(Branx, 320 SE 2nd) The last time Starkey was in town, the dance floor lost its collective mind. His sounds were so fresh, the bass was so heavy, and the man was so involved with his performance that all the audience could do was thrash around in a frenzy and scream for more at a fevered pitch. In the year since, Starkey released his first full-length album, was featured on Mary Anne Hobbs' radio show on BBC's Radio 1, and toured five continents. Now he's back on the West Coast to promote Starkbass, a new DJ mix out on Portland's LoDubs record label. His formula for making a party go off? A keenly curated selection of grime, wobbly dubstep, and straight-up club music composed of breakthrough tracks by up-and-coming artists, recognizable hits, and his own outstanding productions. AVA

SUNDAY 4/12

FLEET FOXES, BLITZEN TRAPPER

(Crystal Ballroom, 1332 W Burnside) If the essence of baroque cathedral hymns could permeate the current music scene through, say, something along the lines of Band of Horses, another herd of land animals would emerge: Fleet Foxes. Earning their way into the Sub Pop family early last year, these longhaired, bearded gents (well, that's the majority) have created a sound that's tranquil while simultaneously making you want to dance. And, goddamnit, it's so catchy and whistle-able that—should you have been lucky enough to score tickets to this sold-out show—you may leave with your lips permanently pursed. Who doesn't love a good whistle? MOLLY GEORGETTA Also see My, What a Busy Week!

LOS CAMPESINOS!, SKY LARKIN

(Wonder Ballroom, 128 NE Russell) Welsh septet Los Campesinos! are touring the US on a break between recording sessions for a forthcoming album with engineer John Goodmanson (Bikini Kill, countless awesome bands) at the same Connecticut studio where Pixies did Doolittle. None of these names really gets you any closer to Los Campesinos' delightful sound, though. On the highly productive band's two(!) 2008 albums Hold on Now, Youngster... and We Are Beautiful, We Are Doomed, they perfectly merge breathless urgency, winningly twee lyricism, boy/girl singing, and deceptively sharp playing (their songs are pointedly combustive and frantic and sound like they should be falling apart, yet every fiddle and glockenspiel note lands just right). Also, I recently found out they do a cover of Heavenly's "C Is the Heavenly Option," which only makes me love them more. ERIC GRANDY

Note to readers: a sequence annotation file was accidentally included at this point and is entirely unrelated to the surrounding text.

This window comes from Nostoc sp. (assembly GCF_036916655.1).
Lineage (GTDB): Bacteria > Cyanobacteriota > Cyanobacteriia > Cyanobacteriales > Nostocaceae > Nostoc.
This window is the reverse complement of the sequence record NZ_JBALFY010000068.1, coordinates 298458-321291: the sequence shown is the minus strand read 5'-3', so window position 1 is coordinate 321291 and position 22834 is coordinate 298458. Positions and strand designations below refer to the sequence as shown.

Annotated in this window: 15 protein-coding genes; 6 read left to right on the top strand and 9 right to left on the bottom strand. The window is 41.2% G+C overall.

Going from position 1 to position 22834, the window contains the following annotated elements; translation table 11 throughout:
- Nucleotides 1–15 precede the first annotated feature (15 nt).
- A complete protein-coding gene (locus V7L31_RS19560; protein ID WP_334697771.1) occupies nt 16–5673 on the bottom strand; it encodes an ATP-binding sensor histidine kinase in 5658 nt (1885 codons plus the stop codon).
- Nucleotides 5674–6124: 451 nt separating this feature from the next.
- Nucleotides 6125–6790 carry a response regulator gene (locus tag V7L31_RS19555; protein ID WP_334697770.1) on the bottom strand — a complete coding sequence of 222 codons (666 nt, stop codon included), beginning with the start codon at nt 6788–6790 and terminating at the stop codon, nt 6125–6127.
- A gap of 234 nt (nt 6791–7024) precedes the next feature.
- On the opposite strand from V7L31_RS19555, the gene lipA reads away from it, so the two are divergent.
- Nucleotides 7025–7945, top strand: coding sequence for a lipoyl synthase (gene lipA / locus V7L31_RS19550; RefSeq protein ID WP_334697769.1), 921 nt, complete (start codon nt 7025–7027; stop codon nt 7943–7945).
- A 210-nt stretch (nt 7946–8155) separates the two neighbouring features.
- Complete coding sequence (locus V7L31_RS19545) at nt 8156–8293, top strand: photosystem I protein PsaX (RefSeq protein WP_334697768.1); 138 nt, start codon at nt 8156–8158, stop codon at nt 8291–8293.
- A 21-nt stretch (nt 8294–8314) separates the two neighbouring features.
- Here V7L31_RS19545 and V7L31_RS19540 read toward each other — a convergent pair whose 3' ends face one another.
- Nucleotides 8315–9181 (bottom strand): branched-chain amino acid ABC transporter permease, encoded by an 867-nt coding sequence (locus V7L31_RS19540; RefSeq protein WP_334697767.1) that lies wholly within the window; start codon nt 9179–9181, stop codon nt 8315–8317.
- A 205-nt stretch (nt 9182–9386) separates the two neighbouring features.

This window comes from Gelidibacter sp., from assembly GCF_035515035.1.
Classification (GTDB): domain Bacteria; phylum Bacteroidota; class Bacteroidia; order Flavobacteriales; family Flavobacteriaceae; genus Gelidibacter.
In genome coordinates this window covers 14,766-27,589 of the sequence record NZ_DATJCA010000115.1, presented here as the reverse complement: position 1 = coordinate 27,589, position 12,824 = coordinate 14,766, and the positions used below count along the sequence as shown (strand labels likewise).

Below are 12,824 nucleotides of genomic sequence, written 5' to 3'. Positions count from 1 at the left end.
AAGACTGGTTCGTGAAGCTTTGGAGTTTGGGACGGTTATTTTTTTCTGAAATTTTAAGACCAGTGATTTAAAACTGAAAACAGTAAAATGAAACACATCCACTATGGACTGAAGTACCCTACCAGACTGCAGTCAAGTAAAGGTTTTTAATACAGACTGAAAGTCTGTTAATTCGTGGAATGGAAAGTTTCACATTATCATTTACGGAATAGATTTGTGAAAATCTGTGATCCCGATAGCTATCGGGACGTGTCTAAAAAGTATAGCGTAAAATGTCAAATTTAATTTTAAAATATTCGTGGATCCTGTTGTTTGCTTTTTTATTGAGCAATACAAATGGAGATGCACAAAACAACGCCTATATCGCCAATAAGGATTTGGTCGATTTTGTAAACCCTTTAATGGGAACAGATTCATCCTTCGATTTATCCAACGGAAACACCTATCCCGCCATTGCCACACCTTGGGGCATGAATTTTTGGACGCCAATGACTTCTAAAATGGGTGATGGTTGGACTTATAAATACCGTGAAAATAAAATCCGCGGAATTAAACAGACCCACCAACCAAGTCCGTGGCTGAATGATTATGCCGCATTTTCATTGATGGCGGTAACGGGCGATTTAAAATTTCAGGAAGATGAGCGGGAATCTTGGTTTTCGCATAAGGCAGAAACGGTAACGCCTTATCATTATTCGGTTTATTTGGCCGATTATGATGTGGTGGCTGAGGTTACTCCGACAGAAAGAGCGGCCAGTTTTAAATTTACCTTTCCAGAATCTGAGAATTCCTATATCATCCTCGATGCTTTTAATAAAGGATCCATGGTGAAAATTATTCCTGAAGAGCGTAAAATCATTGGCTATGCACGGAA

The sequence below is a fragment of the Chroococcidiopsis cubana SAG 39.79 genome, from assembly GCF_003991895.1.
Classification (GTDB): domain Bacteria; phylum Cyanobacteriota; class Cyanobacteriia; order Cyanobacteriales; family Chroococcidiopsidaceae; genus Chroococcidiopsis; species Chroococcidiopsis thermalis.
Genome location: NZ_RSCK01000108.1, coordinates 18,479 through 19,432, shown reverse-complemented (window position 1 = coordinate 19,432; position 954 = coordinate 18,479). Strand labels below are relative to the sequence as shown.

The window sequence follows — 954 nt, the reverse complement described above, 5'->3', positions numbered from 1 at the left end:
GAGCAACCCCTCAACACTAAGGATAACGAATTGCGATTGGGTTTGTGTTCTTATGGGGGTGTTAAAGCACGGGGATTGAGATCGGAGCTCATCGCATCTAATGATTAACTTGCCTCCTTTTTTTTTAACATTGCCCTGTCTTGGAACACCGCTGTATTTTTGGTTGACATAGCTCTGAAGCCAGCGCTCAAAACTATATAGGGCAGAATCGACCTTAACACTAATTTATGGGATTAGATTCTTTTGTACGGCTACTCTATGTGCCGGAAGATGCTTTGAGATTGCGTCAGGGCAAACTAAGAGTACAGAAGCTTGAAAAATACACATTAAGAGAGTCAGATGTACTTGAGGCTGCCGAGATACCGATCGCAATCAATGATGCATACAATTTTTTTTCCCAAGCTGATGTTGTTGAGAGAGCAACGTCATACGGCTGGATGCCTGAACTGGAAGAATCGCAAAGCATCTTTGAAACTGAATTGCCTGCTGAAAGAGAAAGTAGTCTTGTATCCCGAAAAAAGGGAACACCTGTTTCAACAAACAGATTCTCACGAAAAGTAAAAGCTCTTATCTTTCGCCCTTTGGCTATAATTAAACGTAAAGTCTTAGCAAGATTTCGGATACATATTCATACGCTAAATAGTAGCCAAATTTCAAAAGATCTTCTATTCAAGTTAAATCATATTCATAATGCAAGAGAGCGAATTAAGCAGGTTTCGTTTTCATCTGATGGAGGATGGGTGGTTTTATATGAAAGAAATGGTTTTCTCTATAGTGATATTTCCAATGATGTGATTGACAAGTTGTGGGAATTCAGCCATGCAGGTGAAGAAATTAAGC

MARISSA NADLER

(Doug Fir, 830 E Burnside) On her fourth LP, Little Hells, Marissa Nadler just might have found her stride. Where her three previous records were demonstrations in subtle, haunting beauty, Little Hells is equipped with a full band, and the results are pretty fantastic. While she still borrows heavily from the British folk movement, Nadler's voice remains angelic, and the addition of orchestration—Wurlitzers, cellos, theremins, and more—makes her music all the more immediate. Nadler's previous, sparse recordings are still among the finest freak folk of the decade, but this new, poppier, lush sound is one of an artist finally coming into her own. ROB SIMONSEN

MONDAY 4/13

TUNE-YARDS, LUCKY DRAGONS, KARL BLAU

(Holocene, 1001 SE Morrison) See My, What a Busy Week!

THE GASLIGHT ANTHEM, HEARTLESS BASTARDS, A DEATH IN THE FAMILY, CAGE THE ELEPHANT

(Berbati's Pan, 10 SW 3rd) The Gaslight Anthem want to be Bruce Springsteen, and, honestly, can you blame them? If you're a band of roughneck Jersey kids, you hitch your wagon to either the Boss or Bon Jovi, and God help you if you choose the latter. There wasn't an album that saw the light of 2008 that could touch The '59 Sound, a recording without flaw that has established the Gaslight Anthem as the great punk rock hope, and one of the few bands worthy of standing in the shadow of Bruce. Or if you want me to get all Jon Landau on you: I saw rock 'n' roll's future—and its name is the Gaslight Anthem. EAC